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television variety show star
Carol Creighton Burnett was born in San Antonio, Texas, on April 26, 1933. Her father, Joseph, and mother, Ina Louise, were both acute alcoholics, and the family lived most of the time on welfare. Burnett was raised primarily by her maternal grandmother, Mabel Eudora White. Her parents divorced in the late 1930s, and Burnett and her grandmother moved to an apartment near her mothers in an impoverished area of Hollywood, California.
Shy and introspective throughout her childhood, Carol broke out of her shell at Hollywood High School, where she was known as the class cut-up. After graduating in 1951, Burnett got a scholarship to the University of California at Los Angeles. Originally a journalism major, she switched to theater before quitting in 1954 and moving to New York City with her boyfriend, Don Saroyan, in hopes of breaking into acting.
Burnett began her entertainment career by performing a novelty song called "I Made a Fool of Myself Over John Foster Dulles" in a nightclub act (Dulles was then the Secretary of State). That act led to night-time variety show appearances with Jack Paar and Ed Sullivan, which in turn led to her being cast as the foil to a ventriloquist's dummy on The Paul Winchell Show (1955), and then as Buddy Hackett's gawky girlfriend on the short-lived sitcom Stanley (1956). Her performance as Princess Winnifred in the 1959 production of Once Upon a Mattress earned her a Tony nomination. That same year, she became a regular part of the repertoiry cast on The Garry Moore Show, and it was for this show that she developed many of her most notable characters, including her "charwoman." In 1962, she and Julie Andrews appeared in the Emmy-winning special "Julie and Carol at Carnegie Hall." She made her film debut in 1964, opposite Elizabeth Montgomery and Dean Martin in the light comedy Who's Been Sleeping in My Bed?
In 1967, CBS was eager to have Burnett in a series so they offered her a choice. She could either star in a situation comedy or she could headline a variety series. Burnett chose the latter option, and The Carol Burnett Show debuted on September 11, 1967, with an ensemble cast that included Tim Conway, Harvey Korman, Lyle Waggoner, and Vicki Lawrence. A true variety show, The Carol Burnett Show struck a chord with viewers. Among other things, it parodied films ("Went With the Wind" for Gone With the Wind), television ("As the Stomach Turns" for the soap opera As the World Turns) and commercials. Musical numbers were also a frequent feature. Burnett opened most shows with an impromptu question and answer session with the audience, lasting a few minutes, during which she often demonstrated her ability to humorously ad lib. She ended each show by tugging on her left ear, which was a message to her grandmother, letting her know that she was doing well and that she loved her; she continued this tradition after her grandmother's death, and it remains one of her trademarks to this day. By the time it ended in 1978, The Carol Burnett Show had garnered 23 Emmy Awards.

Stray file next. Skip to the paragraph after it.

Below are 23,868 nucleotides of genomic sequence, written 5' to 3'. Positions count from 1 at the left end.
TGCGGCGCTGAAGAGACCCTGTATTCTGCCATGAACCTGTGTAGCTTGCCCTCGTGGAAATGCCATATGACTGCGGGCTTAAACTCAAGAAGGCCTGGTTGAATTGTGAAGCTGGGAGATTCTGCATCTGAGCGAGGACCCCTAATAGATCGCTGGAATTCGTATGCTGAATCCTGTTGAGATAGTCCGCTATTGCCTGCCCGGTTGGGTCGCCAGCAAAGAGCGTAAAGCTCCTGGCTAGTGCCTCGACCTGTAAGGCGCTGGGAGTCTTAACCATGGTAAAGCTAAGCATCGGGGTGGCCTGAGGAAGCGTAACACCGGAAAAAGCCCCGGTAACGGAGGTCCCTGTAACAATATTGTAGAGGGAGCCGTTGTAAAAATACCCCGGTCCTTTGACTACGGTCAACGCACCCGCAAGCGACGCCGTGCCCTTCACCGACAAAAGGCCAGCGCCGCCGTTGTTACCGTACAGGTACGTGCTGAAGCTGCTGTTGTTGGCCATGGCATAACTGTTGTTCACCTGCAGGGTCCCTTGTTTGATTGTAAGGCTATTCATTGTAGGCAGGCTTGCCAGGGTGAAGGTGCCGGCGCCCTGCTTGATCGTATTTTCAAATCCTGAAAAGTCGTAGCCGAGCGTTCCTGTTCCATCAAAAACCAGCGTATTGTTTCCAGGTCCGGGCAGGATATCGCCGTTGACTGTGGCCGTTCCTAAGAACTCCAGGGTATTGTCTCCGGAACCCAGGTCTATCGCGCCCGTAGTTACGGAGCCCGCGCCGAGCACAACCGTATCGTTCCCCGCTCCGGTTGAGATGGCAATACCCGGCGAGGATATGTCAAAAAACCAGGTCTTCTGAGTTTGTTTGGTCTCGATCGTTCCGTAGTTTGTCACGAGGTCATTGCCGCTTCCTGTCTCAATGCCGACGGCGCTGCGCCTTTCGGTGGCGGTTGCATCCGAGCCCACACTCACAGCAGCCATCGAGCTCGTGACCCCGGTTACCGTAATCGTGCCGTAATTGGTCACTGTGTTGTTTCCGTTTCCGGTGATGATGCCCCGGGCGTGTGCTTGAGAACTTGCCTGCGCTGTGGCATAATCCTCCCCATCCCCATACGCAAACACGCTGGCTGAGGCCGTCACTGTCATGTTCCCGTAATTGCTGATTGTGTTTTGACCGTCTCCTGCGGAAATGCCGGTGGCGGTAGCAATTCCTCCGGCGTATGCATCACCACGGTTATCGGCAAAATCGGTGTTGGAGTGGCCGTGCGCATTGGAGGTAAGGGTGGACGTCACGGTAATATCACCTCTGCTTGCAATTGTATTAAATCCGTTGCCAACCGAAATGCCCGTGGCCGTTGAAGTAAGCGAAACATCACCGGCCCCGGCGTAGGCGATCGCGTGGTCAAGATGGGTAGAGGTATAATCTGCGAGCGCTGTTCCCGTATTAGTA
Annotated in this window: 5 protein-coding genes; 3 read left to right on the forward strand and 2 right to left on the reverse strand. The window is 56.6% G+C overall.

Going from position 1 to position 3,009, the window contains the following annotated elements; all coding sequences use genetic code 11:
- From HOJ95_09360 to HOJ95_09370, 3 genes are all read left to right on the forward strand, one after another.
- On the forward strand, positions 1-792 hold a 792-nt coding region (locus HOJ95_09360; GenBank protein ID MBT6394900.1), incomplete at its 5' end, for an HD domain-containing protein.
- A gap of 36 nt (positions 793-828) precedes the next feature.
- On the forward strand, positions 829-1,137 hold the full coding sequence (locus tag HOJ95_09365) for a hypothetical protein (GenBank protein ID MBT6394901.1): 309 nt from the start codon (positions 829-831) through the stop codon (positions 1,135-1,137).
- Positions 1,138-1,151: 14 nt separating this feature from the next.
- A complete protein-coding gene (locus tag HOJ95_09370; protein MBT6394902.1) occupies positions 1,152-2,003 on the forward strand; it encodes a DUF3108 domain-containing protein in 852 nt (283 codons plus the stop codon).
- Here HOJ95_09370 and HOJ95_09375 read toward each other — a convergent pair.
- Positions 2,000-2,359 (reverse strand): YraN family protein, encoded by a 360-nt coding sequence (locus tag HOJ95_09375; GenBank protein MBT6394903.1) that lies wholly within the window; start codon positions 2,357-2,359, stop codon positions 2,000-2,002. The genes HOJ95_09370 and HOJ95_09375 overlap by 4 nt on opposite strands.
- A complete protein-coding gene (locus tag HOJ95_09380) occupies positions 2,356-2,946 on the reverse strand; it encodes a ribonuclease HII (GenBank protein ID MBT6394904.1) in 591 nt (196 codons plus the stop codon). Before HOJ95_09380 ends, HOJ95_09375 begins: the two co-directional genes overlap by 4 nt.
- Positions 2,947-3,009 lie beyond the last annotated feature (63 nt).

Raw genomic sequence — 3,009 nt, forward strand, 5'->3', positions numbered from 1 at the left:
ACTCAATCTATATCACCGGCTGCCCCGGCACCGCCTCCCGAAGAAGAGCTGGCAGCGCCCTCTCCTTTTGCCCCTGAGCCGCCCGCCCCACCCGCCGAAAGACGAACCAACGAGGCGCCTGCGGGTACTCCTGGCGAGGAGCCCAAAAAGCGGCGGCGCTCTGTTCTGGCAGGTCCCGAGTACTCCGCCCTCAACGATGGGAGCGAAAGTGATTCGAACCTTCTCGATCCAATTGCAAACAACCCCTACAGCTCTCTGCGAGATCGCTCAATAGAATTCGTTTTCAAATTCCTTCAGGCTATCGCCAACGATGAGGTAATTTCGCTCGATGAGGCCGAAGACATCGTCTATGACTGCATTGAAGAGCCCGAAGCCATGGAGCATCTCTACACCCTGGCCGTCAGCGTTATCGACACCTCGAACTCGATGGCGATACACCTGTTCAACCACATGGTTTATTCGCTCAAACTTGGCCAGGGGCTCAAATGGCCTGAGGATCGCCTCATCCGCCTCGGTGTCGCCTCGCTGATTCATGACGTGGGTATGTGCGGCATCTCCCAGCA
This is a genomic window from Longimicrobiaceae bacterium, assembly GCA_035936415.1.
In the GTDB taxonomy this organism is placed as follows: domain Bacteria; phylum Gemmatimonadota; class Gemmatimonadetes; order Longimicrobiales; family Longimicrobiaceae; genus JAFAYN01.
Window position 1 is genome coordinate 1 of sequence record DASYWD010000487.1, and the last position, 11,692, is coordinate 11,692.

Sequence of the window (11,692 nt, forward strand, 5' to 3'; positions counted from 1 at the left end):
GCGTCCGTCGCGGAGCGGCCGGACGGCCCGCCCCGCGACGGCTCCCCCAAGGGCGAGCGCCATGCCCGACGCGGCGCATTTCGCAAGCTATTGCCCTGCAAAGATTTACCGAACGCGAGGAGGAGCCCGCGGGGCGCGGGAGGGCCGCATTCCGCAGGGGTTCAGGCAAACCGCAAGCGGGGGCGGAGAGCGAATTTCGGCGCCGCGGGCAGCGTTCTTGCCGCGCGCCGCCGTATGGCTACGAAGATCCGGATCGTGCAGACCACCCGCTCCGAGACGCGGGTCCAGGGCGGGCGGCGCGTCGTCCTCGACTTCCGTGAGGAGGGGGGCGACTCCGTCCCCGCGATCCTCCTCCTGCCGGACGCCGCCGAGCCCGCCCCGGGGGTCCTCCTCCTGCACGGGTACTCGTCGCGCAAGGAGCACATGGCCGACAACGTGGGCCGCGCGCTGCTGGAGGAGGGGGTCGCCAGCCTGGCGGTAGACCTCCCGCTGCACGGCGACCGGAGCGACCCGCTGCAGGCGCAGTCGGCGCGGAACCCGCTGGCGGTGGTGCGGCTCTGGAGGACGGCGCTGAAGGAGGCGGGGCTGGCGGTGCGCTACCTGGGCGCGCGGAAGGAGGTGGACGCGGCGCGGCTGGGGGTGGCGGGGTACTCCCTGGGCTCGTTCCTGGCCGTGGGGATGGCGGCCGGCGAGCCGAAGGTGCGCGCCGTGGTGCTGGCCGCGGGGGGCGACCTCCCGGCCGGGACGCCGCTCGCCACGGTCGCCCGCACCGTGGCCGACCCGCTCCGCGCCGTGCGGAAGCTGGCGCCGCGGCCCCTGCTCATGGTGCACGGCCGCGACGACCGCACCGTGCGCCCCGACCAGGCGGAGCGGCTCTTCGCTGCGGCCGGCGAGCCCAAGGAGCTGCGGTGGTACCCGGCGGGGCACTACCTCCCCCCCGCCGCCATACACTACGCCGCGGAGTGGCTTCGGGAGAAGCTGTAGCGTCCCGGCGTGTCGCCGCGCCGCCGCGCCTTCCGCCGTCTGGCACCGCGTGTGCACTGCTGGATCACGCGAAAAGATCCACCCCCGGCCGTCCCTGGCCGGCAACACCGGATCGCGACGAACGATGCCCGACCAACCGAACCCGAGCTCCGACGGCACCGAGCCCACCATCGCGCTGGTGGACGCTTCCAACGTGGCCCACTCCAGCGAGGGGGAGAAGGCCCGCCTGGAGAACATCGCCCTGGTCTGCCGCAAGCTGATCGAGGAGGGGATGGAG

After The Carol Burnett Show ended its run, Burnett tried her hand in a variety of non-comedy roles, most notably in the television movie Friendly Fire, in which she played the mother of a soldier who was killed by "friendly fire" in Vietnam. Her film work from this time includes The Four Seasons (1981), Annie (1982), and Noises Off (1992). She also made occasional returns to the stage in the 1970's and 1980's, and also had guest roles on a number of television series. Although her appearances have become less frequent over the years, she continues to make guest appearances in television series, and in recent years has been appearing at theaters across the country. Each performance is an unscripted event with Burnett forming a dialogue with the audience.
In 1981, she successfully sued the National Enquirer for libel, prompted by its article describing her alleged public drunkenness during an altercation with then-Secretary of State Henry Kissinger while in a Washington restaurant. The case remains a landmark in the study of libel cases involving celebrities, even though the unprecedented $1.6 million verdict (including $300,000 in personal damages and $1.3 million in punitive damages) was later reduced on appeal and the case was eventually settled out of court. Burnett donated the money to charity. She said she pursued the lawsuit because, as the daughter of two deceased alcoholics, the gossip paper's fabrication wounded her emotionally and that they should be punished for their irresponsibility when writing lies about celebrities.
In addition to her numerous Emmy and Tony nominations and 6 Emmy wins, Burnett has been honored with a star on the Hollywood Walk of Fame (1975), induction into the Television Hall of Fame (1985), Kennedy Center Honors (2003), and the Presidential Medal of Freedom (2005). Her autobiography One More Time was published in 1986.
Burnett has been married three times:
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This page was last updated on 05/30/2017.